gold and black crucifix
Bible, Eucharist, Gospel, Lent, Mass Reflection, Self Care, Theology

It’s all About Relationships

16 March 2021

John 5:1-16

What exactly did Jesus do that was so upsetting to the Jews that they wanted to have him killed? The last line of the Gospel is the perfect place to begin this reflection, “because he not only broke the Sabbath but also called God his Father, making himself equal to God” (Jn 5:16).

Ironically, this last line points to exactly why Jesus was born. He came on a mission to create a kingdom of love to reign in our hearts, to share the love of God the Father with us, and reveal that he is one with God, for Jesus is God, a member of the Holy Trinity. Jesus came to invite us into a personal relationship, heal us, and inspire us to follow him and grow in holiness. 

In life, it is easy to see matters through “our worldly lenses”.  We can start to think that God will follow our formulas and ways of thinking rather than being open to the Lord’s plan. When life doesn’t go our way, we can become anxious, stressed, and even dive into depression. We can push God away. Yet, we’re called to press into God in these moments – into his promises, his embrace, his offer of salvation.

Think of the man in this passage who longed to be healed and waited 38 years for this most glorious moment of his life. He was not only healed but had a rich and meaningful encounter with Jesus!  Imagine how grateful he was when Jesus healed him. Jesus is offering us the same type of healing, he wants to set us free from the baggage that holds us back from loving Him. Jesus shows us that there is always meaning to be found when we are struggling. If nothing else, struggles offer us an opportunity to encounter Jesus more profoundly and learn to trust that he is there for us. 

Jesus sought out the man so that he would know that Jesus was the one who healed him and shared a powerful message. He said, “See, you are well! Sin no more, that nothing worse befall you.” In a way, these final words to the man are a formula for life. Jesus wants to heal us, yes, but the next line, “sin no more that nothing worse befall you” is the most important, for what is worse than being crippled or even blind? Sinning and going to hell, and ending our relationship with Jesus. May we seek to be holy!

Emily Jaminet

Meditation

From what do you need healing? It could be a physical ailment, anxiety, desire to control something, the need to forgive a wrong. Wherever you need healing, offer it to Jesus today. Invite the Lord to that place.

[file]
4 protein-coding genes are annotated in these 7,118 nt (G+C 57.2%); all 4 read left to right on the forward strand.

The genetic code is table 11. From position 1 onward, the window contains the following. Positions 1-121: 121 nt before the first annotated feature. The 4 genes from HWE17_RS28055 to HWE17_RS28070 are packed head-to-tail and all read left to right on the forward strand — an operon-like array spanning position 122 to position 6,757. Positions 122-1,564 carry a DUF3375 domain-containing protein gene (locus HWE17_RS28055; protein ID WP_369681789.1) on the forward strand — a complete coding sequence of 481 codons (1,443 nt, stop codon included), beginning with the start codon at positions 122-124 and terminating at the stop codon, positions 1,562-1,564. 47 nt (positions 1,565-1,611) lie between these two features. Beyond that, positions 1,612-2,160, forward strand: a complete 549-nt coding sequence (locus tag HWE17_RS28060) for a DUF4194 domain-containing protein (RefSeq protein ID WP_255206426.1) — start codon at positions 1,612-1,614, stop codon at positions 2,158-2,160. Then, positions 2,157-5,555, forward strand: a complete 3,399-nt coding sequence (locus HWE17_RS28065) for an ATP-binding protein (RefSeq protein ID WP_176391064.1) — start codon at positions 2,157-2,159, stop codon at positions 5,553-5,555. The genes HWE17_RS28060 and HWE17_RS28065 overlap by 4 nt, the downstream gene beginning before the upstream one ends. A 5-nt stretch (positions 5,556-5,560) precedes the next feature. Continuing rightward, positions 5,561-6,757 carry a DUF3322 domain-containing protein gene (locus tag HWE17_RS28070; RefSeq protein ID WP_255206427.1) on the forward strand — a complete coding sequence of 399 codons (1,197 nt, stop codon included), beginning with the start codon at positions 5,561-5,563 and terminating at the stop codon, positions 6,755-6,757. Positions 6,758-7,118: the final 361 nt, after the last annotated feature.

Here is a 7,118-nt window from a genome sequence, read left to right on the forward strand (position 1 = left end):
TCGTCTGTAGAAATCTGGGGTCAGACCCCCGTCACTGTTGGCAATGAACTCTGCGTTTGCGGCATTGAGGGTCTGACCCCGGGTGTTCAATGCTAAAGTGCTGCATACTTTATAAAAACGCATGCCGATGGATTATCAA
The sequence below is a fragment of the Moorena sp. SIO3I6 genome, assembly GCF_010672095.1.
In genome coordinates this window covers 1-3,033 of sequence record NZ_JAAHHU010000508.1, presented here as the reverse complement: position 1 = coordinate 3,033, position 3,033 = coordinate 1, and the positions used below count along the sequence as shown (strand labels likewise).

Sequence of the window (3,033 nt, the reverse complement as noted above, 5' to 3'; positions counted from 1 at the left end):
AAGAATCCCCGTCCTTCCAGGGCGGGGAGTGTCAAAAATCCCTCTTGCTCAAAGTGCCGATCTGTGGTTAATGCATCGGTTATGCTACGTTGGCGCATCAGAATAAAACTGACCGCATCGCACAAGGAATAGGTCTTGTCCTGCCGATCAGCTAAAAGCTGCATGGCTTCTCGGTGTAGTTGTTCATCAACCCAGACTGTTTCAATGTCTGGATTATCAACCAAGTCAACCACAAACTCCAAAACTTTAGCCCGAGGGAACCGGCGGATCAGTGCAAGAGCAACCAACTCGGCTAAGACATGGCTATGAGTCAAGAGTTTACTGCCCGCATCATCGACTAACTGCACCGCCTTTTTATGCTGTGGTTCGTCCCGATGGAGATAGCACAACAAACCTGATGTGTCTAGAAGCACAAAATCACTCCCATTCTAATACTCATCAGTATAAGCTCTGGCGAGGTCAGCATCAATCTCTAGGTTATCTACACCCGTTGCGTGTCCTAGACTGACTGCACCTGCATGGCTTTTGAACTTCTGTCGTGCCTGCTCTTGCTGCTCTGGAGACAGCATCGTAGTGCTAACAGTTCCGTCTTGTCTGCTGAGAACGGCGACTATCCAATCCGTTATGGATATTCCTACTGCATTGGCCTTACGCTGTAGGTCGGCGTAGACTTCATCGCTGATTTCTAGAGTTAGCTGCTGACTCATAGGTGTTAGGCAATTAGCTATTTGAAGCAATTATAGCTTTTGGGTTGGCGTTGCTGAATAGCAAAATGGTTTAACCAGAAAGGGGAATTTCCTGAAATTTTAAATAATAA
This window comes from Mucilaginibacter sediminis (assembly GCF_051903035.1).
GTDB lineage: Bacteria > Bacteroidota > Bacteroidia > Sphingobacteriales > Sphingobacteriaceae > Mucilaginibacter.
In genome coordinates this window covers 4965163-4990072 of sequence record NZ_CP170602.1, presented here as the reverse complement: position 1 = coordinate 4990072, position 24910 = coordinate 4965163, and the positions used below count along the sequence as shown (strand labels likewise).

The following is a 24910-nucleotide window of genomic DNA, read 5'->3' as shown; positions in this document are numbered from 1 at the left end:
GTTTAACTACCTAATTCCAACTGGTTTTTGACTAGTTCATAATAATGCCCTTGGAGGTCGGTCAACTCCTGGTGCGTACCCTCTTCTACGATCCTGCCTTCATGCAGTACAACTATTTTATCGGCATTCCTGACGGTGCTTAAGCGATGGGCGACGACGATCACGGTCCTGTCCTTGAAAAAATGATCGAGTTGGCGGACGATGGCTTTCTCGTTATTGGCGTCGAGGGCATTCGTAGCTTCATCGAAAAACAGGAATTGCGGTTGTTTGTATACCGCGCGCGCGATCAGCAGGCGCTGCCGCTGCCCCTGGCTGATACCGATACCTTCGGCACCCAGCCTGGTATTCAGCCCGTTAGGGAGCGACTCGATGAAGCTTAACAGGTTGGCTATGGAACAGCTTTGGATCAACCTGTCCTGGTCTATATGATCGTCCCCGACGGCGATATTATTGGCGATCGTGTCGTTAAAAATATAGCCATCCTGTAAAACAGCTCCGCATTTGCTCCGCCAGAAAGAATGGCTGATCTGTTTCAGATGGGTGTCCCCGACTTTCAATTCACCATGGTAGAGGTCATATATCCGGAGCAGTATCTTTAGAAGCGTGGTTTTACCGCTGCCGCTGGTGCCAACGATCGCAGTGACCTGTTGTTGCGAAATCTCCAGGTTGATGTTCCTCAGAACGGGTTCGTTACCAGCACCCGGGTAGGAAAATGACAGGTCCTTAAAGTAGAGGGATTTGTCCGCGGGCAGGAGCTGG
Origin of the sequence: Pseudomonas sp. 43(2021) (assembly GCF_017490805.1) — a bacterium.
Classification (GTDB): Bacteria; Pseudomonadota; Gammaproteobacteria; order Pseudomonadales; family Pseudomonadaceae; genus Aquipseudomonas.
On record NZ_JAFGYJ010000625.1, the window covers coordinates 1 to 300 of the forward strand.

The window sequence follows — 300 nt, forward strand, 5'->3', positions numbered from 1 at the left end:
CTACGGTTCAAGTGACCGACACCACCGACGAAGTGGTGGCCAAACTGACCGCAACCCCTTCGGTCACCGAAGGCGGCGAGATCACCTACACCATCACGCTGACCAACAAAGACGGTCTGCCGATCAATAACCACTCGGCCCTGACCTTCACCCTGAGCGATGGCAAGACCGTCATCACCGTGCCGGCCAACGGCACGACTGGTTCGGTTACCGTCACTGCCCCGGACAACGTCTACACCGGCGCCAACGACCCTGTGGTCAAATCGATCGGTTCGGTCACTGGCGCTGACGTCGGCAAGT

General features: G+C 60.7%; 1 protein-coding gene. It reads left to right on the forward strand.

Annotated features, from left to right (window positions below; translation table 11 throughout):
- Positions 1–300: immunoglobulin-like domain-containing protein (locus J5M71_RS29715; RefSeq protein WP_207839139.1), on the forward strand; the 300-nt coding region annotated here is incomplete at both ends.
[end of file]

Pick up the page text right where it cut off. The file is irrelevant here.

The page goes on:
Lent Devotional 2021
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pile of thin white circles of sacramental bread
Eucharist

Bread of Heaven

Mark 1:12-15

First Sunday in Lent

With the Gospel Acclamation today, the faithful hear this verse, Matthew 4:4, One does not live on bread alone, but on every word that comes forth from the mouth of God.” We take this to mean earthly bread, our sustenance that fuels us for our daily tasks. However, last year, many of us went without heavenly bread for months at a time. Maybe you can’t receive the Eucharist now because you don’t have access to in-person Mass, or you are avoiding the church building due to health concerns. 

I went without the Bread of Heaven for three and a half months in 2020, and one of the first times I received the Eucharist after churches re-opened in New York, was at my daughter’s First Holy Communion. Not only was I receiving Jesus’ Body and Blood again, I was finally receiving this gift again in communion with my Church family and sharing this precious gift with my young daughter. 

Anticipation of the Banquet

We anticipated this special moment for weeks, carefully preparing ourselves. I’m not simply talking about reviewing sacramental prep lessons, rehearsing hand placement for receiving the Body of Christ, ironing her dress, and fluffing her veil. Our preparation included the Sacrament of Penance. Our family, away for the Eucharist for months, hungering as we watched Mass on TV and recited the “Prayer for Spiritual Communion” in unison in our living room, approached the healing sacrament together the day before the first in-person Mass. Not only had we been away from the Body of Christ for months, we had been lacking His sacrament of mercy. Anticipating this joyful reunion, I was determined that the souls of each of my family members would be clean and whole tabernacles for Jesus, present in the Holy Eucharist. 

That was at the end of June. Today, I have the opportunity to receive Jesus every day. However, I’ve noticed that I’m not always as attentive to my mental and spiritual state as I was when I was in the desert last year. 

Lent is an Invitation Renewed

This Lent, Jesus is offering us a new opportunity to come back to him with our whole hearts. This season invites us to stop, reassess, and reconnect with the one who loves us and sacrificed all for us. We are still living lives of daily uncertainty. Everything is not back to normal. However, just as the angels ministered to Jesus in the desert, God sends His angels to tend to us in hard times (Ps. 91:11). Do we trust this? Do we recognize that our Lord, like us in every way but sin, understands hardship, dryness, uncertainty (Heb. 4:15)? 

When we are surrounded by the wild beasts of illness, instability, financial hardship, and even the Bread of Life is inaccessible to us, the Word of God “is living and effective, sharper than any two-edged sword, penetrating even between soul and spirit, joints and marrow, and able to discern reflections and thoughts of the heart” (Heb. 4:12). Let us reflect on the scripture and permit it to draw us closer to Jesus, the Word become flesh (John 1: 14), our sustainer, redeemer, and brother.

Nancy Belmont

Meditation

How can you be more intentional in your preparation to receive the Eucharist?

Lent Devotional 2021
A devotional for Lent 2021 with daily Gospel Reflections Download